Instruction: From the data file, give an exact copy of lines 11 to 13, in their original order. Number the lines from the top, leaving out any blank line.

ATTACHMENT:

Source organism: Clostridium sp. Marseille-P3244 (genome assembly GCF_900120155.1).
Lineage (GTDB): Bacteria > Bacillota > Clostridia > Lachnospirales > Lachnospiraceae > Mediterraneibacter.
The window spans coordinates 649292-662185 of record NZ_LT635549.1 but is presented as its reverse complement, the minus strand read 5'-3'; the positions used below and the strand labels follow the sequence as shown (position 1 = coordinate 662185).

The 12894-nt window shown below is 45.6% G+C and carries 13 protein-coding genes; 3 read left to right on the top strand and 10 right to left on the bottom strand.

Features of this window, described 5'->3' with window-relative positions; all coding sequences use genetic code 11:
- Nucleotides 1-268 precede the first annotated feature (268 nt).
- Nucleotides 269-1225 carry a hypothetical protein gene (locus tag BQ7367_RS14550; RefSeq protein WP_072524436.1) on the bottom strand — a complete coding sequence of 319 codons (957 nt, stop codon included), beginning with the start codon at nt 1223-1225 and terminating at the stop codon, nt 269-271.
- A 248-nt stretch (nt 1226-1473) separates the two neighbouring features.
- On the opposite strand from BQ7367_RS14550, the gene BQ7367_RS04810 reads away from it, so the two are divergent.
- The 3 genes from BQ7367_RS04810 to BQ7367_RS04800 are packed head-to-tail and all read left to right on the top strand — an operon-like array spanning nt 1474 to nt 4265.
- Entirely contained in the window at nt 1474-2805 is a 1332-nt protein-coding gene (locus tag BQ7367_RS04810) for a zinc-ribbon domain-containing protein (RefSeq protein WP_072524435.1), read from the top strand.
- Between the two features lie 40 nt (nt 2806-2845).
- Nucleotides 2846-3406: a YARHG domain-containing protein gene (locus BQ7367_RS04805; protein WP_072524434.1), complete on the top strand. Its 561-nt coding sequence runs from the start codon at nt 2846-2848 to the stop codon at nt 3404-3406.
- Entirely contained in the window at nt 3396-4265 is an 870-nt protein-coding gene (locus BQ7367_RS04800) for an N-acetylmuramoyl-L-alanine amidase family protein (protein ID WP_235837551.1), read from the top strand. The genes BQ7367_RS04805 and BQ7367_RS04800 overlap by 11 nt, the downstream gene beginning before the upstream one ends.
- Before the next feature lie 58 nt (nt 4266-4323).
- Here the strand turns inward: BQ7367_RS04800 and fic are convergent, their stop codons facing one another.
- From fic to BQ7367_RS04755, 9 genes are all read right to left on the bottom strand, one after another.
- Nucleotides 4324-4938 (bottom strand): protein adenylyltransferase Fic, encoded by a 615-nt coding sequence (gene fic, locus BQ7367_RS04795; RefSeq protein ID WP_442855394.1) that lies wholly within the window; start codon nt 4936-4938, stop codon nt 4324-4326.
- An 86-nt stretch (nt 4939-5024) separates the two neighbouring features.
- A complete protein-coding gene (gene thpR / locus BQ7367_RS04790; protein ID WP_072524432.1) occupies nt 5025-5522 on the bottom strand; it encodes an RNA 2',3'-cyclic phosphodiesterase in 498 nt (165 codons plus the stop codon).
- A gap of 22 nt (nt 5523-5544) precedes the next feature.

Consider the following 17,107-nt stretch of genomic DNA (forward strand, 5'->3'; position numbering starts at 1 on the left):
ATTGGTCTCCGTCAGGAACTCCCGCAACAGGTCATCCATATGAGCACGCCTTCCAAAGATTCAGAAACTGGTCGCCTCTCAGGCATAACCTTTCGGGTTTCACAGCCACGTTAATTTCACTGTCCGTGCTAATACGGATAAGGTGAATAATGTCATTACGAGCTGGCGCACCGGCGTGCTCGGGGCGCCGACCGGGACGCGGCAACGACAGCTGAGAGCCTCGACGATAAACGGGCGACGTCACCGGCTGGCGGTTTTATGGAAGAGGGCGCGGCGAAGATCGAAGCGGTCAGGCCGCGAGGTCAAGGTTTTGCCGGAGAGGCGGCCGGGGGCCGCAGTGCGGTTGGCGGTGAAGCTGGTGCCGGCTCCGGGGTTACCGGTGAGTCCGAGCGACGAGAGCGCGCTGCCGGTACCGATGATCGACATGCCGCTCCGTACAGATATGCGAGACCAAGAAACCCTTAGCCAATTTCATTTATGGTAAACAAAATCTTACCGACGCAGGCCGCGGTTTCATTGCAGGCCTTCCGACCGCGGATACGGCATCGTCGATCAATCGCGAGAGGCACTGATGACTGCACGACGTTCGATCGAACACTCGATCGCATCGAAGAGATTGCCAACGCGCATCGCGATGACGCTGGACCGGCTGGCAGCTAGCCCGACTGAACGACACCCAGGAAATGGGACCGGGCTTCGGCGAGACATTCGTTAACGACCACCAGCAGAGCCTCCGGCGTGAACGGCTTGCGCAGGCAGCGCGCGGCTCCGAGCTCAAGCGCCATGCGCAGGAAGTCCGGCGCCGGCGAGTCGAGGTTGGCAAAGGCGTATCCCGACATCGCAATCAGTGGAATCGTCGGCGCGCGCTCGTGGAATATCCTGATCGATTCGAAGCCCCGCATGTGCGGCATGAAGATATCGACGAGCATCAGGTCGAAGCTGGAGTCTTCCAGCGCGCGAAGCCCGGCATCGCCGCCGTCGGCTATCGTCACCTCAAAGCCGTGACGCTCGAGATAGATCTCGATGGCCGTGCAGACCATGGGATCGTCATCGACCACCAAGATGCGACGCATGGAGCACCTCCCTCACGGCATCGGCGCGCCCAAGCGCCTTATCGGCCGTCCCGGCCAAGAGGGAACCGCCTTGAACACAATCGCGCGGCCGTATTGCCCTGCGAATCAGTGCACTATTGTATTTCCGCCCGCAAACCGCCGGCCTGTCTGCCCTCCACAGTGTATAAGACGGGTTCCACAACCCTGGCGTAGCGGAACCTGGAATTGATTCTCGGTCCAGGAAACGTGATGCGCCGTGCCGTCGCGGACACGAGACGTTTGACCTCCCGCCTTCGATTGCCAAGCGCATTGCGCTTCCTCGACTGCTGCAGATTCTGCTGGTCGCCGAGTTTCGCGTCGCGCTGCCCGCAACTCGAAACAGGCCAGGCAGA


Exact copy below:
- Entirely contained in the window at nt 1474-2805 is a 1332-nt protein-coding gene (locus tag BQ7367_RS04810) for a zinc-ribbon domain-containing protein (RefSeq protein WP_072524435.1), read from the top strand.
- Between the two features lie 40 nt (nt 2806-2845).
- Nucleotides 2846-3406: a YARHG domain-containing protein gene (locus BQ7367_RS04805; protein WP_072524434.1), complete on the top strand. Its 561-nt coding sequence runs from the start codon at nt 2846-2848 to the stop codon at nt 3404-3406.